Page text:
The FTIR spectra of fibers were performed in a Frontier instrument (Perkin Elmer, Waltham, MA, USA) from 400 to 4000 cm-1, with a resolution of 4 cm-1. The morphologies of the fiber surfaces were characterized in a scanning electron microscope with field emission (SEM-FEG), Zeiss Auriga 40 (Zeiss, Oberkochen, Germany), with a power of 15 kV. The fibers were coated with gold film. The surface wettability to water and oil of fibers was evaluated using a Tensiometer, model K100C (Krüss, Hamburg, Germany).

For oils (crude oil, diesel, marine diesel, new and used engine lubricant, as well as benzene) density was determined using the digital densimeter, model DMA 5000M (Anton Paar, Graz, Austria, Europe) while the viscosity was determined using a rheometer, model MCR 302 (Anton Paar, Graz, Austria, Europe).

Measurements of oil absorption capacity

The fiber absorption potential was determined based on the method reported by Hilário et al. (2019). The absorption capacity was tested for three systems: crude oil alone (Dry), crude oil as a layer on water, simulating an oil spill on the surface of the water (Layer), and water alone. The absorption capacity was tested for three systems: crude oil (Dry), crude oil and water (Layer), and water. Fibers were immersed into the three systems at room temperature (25 °C ± 2 °C) during different time intervals, from 5 to 1440 min. The swollen fibers were removed and drained on a stainless steel screen and weighed. The absorption capacity (g/g), S, was calculated according to Eq. 1 (Hilário et al. 2019),

S = (W– Wi) / Wi (1)

where Wi (g) and Wf (g) are the mass before and after absorption, respectively.


The reuse of the fibers was evaluated by simple compression; 10 mg of the sample was immersed in 5 mL of crude oil for 60 min at room temperature. The fibers were compressed with tweezers, and the resorption capacity was calculated as the ratio of the resorption mass to the initial absorption mass (Hilário et al. 2019).

Determination of oil-water selectivity/wettability mobility

The fibers were fixed at the bottom of two beakers with double-sided adhesive tape to evaluate the fibers’ oil-water selectivity (Zheng et al. 2017). Approximately 100 mL of common diesel and 100 mL of distilled water with dye (methyl blue) were added. Pictures were taken using a digital camera.



FTIR spectra

To evaluate the treatments of CP fiber with NaOH, NaClO2 and hydrothermal treatment, the fibers were analyzed by FTIR spectroscopy (Fig. 1). The CP absorption peaks at 3339 cm-1, 2920 cm-1, 1734 cm-1, 1368 cm-1, 1244 cm-1, and 1032 cm-1 were characteristic of Calotropis procera (Hilário et al. 2019). When comparing the spectra of Calotropis procera fiber nontreated, CPNaClO2, and CPNaOH, the following results were obtained: a decrease in the intensity of functional groups, including C-H (2920 cm-1), C=O (1734, 1368, and 1244 cm-1), and C-O (1032 cm-1) (Zheng et al. 2017). According to Tu et al. (2018), this is also concerned with the removal of wax, pectin, and other substances on the surface of the fiber (Lv et al. 2017). As observed by Draman et al. (2014), attenuations or disappearance of the near peaks corresponding to lignin (1505 and 1597 cm-1) and hemicellulose (1737 and 1248 cm-1) were observed. Such attenuations or disappearances may be related to partial removal of the wax layer from its surface (Mwaikambo and Ansell 2002; Fan et al. 2012; Wang et al. 2013b). Based on the FTIR spectrum results for CPNaOH and CPNaClO2, the removal of wax, lignin, and hemicelluloses was successful (Draman et al. 2014).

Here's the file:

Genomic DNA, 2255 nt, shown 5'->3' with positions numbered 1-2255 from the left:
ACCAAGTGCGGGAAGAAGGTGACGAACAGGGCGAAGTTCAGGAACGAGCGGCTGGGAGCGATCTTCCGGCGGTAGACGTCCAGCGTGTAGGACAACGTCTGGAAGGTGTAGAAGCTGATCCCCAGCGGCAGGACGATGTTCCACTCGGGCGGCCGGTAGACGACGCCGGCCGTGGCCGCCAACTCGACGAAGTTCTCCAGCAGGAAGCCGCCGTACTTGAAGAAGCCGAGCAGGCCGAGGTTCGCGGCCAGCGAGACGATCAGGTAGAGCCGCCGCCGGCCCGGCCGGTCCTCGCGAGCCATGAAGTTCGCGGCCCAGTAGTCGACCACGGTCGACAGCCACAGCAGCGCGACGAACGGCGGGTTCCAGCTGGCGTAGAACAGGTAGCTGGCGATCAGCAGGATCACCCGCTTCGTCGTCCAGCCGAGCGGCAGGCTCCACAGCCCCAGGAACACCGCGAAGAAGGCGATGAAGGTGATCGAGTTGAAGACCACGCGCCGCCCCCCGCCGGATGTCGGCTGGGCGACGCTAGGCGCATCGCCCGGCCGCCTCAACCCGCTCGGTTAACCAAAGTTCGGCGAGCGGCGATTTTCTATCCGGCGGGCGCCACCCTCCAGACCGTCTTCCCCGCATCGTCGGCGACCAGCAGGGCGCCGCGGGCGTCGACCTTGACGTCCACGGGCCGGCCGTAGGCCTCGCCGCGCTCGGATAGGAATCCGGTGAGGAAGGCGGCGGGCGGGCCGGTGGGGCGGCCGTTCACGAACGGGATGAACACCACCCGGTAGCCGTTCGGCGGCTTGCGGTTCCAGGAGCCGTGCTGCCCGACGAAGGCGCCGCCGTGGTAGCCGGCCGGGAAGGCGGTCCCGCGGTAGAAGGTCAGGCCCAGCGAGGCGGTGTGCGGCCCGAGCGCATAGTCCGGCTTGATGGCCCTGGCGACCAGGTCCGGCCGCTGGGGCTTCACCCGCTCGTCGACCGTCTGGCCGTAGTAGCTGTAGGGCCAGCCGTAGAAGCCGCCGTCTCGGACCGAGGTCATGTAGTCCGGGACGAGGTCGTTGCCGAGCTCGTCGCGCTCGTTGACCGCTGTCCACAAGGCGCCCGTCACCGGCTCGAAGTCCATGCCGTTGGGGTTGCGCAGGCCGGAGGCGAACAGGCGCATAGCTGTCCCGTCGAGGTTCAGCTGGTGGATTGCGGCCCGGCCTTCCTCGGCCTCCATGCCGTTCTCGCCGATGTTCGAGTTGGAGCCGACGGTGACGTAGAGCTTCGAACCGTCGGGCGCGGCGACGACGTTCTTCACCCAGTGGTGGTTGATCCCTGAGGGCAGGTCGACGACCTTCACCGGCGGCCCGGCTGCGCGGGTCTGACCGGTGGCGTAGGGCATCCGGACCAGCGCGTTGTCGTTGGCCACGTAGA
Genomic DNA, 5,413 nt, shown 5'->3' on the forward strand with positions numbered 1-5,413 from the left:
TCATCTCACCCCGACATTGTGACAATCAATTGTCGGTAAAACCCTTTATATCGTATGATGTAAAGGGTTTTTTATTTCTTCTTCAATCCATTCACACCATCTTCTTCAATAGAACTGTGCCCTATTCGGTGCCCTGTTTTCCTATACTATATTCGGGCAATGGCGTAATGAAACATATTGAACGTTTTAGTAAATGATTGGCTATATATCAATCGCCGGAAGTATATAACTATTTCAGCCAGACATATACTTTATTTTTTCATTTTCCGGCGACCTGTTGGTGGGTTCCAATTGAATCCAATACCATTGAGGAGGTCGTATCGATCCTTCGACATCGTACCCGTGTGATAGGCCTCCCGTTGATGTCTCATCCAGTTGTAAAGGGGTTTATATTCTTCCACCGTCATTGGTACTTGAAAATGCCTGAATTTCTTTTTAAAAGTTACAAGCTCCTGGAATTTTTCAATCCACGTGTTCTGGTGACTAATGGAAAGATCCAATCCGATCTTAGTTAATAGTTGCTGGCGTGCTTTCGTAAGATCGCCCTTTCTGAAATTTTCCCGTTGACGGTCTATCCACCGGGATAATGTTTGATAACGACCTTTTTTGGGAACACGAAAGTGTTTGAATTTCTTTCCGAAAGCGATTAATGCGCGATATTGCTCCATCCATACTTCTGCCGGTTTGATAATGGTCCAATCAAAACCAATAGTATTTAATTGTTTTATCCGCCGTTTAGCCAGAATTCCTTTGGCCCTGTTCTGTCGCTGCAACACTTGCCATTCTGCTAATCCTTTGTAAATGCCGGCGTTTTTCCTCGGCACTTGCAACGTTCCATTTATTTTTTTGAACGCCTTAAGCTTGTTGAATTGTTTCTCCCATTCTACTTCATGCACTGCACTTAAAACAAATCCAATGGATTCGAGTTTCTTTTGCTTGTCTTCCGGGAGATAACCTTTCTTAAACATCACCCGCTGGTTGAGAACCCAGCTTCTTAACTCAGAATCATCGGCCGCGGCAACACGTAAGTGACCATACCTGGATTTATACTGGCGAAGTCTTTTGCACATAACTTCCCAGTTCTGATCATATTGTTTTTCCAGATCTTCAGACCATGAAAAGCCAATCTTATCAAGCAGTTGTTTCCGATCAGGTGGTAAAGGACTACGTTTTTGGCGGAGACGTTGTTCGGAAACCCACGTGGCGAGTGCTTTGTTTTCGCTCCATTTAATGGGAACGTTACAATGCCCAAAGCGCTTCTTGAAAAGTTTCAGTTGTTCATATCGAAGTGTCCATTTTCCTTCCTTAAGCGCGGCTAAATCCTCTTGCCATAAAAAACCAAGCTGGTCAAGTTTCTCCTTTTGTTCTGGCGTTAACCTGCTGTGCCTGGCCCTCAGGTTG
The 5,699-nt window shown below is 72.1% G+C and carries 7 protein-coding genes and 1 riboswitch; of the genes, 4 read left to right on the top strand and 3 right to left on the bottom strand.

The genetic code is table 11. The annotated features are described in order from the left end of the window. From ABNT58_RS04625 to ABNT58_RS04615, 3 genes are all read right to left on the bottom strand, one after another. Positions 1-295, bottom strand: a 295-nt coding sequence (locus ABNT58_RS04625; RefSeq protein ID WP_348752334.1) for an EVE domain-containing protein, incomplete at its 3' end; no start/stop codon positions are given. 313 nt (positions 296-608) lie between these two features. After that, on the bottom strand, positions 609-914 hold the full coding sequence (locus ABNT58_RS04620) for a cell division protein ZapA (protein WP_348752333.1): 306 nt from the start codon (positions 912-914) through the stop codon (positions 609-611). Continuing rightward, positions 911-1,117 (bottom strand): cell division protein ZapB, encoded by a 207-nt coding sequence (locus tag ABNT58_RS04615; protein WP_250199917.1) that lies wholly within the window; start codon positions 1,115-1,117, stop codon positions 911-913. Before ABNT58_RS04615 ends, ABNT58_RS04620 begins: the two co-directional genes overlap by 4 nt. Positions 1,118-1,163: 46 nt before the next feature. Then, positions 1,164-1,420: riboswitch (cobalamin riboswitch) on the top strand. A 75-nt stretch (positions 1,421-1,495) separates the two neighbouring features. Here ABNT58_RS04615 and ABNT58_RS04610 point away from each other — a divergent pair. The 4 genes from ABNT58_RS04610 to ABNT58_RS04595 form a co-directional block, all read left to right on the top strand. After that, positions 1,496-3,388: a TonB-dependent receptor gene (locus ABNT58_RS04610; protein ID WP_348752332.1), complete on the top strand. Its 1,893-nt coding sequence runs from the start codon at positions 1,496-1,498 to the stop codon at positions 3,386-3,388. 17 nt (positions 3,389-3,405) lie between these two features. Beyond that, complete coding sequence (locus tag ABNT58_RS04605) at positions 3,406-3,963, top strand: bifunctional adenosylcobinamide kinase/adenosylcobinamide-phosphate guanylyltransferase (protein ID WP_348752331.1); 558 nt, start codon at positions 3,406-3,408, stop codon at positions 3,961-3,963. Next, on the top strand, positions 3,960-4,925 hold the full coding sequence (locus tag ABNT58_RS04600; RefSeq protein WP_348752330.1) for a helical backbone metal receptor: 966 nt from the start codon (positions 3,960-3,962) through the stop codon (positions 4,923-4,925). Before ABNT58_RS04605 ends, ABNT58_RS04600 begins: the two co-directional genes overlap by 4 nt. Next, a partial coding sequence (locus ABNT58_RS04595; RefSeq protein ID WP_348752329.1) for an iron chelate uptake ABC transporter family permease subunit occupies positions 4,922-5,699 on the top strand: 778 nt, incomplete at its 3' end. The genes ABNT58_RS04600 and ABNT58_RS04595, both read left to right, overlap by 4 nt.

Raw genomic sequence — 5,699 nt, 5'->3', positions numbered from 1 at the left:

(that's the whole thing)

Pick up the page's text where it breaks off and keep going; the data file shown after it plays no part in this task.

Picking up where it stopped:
For the hydrothermally treated sample (CPHT), there was no obvious variation in other bands except the changes mentioned above.

Fig. 1. FTIR spectra of (a) CP, (b) CPHT, (c) CPNaClO2, and (d) CPNaOH

Morphological Analysis – SEM

Figure 2 shows micrographs of CP fibers in natura and treated (CPHT, CPNaOH, and CPNaClO2). There were hollow structures in the longitudinal and cross-fiber images, which enables the fixation of the oil and the trap of inter- and intra-fiber structures (van Gelderen 2017) This microstructure aids the buoyancy, as the interior spaces are filled with air.

Fig. 2. Micrographs obtained by the SEM-FEG 1000 x (a) CPHT, (b), CPNaOH, (c) CPNaClO2, and (d) CP; 100 x (d) CPHT, (e) CPNaOH, (f) CPNaClO2, and (h) CP

The micrographs (Fig. 2a-d) show a slick surface with hydrophobic waxy coating inside the hollow structure (Nascimento et al. 2016; Hilário et al. 2019; Song et al. 2019). However, no difference was observed on the surface of the treated fibers (Song et al. 2019), except in CPNaClO2 fiber, where a flattening was observed after the removal of wax and other extractives. Zhang et al. (2014) report the appearance of small debris on the surface of the Populus fiber, attributed to the dissolution of hemicellulose traces and lignin caused by hydrothermal treatment. Wang et al. (2012) found that natural fibers, when treated with NaOH, present broken holes and shallow grooves on the surface of their fibrils. Yi et al. (2018) compared the tubular structure of Calotropis gigantea fiber with NaClO2 to remove part of the wax, resulting in a smoother surface, and also a hollow structure with thin walls. In general, the fibers treated with solution enable the surface to increase and improve oil adhesion to facilitate its entry into the lumen, thus ensuring a high oil absorption capacity.

The diameter, wall thickness, cross-sectional area, and percentage of void fiber space were determined using the Image-J software, from the micrographs of SEM-FEG (Fig. 2e-h) (Thilagavathi et al. 2018; Hilário et al. 2019). For the calculation of the diameter, 10 measurements of fiber diameters were performed, and the mean and standard deviation was calculated. The results are reported in Table 1.

Table 1. Morphological Details of the Various Fibers